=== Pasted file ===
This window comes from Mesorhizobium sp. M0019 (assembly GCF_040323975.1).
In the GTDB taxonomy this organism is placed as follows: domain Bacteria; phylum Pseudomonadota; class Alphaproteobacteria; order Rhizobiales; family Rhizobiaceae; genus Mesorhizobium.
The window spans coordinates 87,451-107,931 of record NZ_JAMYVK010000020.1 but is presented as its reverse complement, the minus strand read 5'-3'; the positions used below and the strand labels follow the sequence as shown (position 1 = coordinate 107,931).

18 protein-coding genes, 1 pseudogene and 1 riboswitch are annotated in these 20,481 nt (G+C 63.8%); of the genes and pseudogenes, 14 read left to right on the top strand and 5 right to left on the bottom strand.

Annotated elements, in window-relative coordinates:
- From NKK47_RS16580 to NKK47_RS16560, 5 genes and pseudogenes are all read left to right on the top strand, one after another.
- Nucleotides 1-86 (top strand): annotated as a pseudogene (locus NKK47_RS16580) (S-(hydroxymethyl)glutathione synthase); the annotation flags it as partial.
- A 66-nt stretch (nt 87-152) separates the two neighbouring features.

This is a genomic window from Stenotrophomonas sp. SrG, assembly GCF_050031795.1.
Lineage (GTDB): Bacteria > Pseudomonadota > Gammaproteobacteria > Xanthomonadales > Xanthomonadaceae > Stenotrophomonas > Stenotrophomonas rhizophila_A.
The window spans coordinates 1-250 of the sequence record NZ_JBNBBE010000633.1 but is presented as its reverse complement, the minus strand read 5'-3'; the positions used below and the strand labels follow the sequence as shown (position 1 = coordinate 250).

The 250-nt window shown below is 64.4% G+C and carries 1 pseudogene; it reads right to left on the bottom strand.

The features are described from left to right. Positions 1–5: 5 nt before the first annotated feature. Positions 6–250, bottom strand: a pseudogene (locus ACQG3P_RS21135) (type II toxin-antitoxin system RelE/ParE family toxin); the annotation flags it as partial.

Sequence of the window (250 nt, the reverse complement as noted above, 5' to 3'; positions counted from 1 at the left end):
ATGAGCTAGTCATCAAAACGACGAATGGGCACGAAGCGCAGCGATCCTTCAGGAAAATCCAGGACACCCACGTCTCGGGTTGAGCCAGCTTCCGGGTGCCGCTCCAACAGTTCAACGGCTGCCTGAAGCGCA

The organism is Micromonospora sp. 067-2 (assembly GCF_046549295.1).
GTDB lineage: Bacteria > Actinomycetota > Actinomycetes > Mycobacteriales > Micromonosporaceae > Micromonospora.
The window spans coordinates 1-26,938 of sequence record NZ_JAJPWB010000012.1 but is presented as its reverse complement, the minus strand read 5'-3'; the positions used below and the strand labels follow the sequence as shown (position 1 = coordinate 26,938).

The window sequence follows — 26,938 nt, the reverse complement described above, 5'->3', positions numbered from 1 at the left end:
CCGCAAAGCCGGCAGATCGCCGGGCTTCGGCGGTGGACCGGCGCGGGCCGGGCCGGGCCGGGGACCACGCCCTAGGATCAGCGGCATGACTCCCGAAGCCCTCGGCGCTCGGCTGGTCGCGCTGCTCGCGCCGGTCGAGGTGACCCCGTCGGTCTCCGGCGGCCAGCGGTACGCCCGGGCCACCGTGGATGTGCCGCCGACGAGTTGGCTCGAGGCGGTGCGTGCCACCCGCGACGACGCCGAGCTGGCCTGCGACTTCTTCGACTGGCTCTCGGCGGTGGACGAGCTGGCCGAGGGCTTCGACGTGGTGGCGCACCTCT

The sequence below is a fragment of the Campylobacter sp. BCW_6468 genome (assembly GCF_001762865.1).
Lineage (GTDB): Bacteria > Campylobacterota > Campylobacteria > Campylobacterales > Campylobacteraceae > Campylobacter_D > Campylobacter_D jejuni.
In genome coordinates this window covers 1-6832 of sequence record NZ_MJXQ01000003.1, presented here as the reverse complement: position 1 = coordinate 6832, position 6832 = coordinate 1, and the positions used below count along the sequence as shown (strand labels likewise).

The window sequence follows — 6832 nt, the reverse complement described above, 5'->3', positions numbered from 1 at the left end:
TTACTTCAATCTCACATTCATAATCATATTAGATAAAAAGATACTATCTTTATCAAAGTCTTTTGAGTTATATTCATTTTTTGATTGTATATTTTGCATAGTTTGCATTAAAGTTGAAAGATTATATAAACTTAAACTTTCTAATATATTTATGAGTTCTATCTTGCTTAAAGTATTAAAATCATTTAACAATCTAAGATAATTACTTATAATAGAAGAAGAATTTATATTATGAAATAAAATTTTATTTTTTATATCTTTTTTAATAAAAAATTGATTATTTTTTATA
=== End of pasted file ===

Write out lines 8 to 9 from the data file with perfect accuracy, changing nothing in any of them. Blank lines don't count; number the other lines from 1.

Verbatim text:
- A 66-nt stretch (nt 87-152) separates the two neighbouring features.

This is a genomic window from Stenotrophomonas sp. SrG, assembly GCF_050031795.1.